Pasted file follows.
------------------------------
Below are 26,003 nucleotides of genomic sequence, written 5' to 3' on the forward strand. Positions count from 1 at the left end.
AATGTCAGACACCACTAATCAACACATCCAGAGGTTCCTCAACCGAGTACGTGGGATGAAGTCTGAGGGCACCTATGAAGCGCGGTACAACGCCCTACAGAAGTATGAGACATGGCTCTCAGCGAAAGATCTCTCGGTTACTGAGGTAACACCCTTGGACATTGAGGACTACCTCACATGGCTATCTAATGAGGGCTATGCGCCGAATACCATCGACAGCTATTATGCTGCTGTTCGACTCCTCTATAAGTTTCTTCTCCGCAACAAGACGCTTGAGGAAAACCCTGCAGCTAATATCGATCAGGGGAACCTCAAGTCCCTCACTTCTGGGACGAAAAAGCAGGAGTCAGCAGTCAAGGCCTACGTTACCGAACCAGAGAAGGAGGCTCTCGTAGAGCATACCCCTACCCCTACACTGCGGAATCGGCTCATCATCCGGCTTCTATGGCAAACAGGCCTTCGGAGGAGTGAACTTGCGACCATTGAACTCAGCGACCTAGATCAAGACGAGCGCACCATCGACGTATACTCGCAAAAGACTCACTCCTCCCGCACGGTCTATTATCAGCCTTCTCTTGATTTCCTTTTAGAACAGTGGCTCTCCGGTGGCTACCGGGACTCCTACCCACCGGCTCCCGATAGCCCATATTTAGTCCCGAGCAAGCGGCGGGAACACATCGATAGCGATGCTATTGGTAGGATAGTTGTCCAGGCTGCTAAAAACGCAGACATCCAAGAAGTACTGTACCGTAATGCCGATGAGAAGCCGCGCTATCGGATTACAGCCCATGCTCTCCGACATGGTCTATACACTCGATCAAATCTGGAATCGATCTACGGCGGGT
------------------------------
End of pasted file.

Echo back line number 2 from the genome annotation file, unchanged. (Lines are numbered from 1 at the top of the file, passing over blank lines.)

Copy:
AATGTCAGACACCACTAATCAACACATCCAGAGGTTCCTCAACCGAGTACGTGGGATGAAGTCTGAGGGCACCTATGAAGCGCGGTACAACGCCCTACAGAAGTATGAGACATGGCTCTCAGCGAAAGATCTCTCGGTTACTGAGGTAACACCCTTGGACATTGAGGACTACCTCACATGGCTATCTAATGAGGGCTATGCGCCGAATACCATCGACAGCTATTATGCTGCTGTTCGACTCCTCTATAAGTTTCTTCTCCGCAACAAGACGCTTGAGGAAAACCCTGCAGCTAATATCGATCAGGGGAACCTCAAGTCCCTCACTTCTGGGACGAAAAAGCAGGAGTCAGCAGTCAAGGCCTACGTTACCGAACCAGAGAAGGAGGCTCTCGTAGAGCATACCCCTACCCCTACACTGCGGAATCGGCTCATCATCCGGCTTCTATGGCAAACAGGCCTTCGGAGGAGTGAACTTGCGACCATTGAACTCAGCGACCTAGATCAAGACGAGCGCACCATCGACGTATACTCGCAAAAGACTCACTCCTCCCGCACGGTCTATTATCAGCCTTCTCTTGATTTCCTTTTAGAACAGTGGCTCTCCGGTGGCTACCGGGACTCCTACCCACCGGCTCCCGATAGCCCATATTTAGTCCCGAGCAAGCGGCGGGAACACATCGATAGCGATGCTATTGGTAGGATAGTTGTCCAGGCTGCTAAAAACGCAGACATCCAAGAAGTACTGTACCGTAATGCCGATGAGAAGCCGCGCTATCGGATTACAGCCCATGCTCTCCGACATGGTCTATACACTCGATCAAATCTGGAATCGATCTACGGCGGGT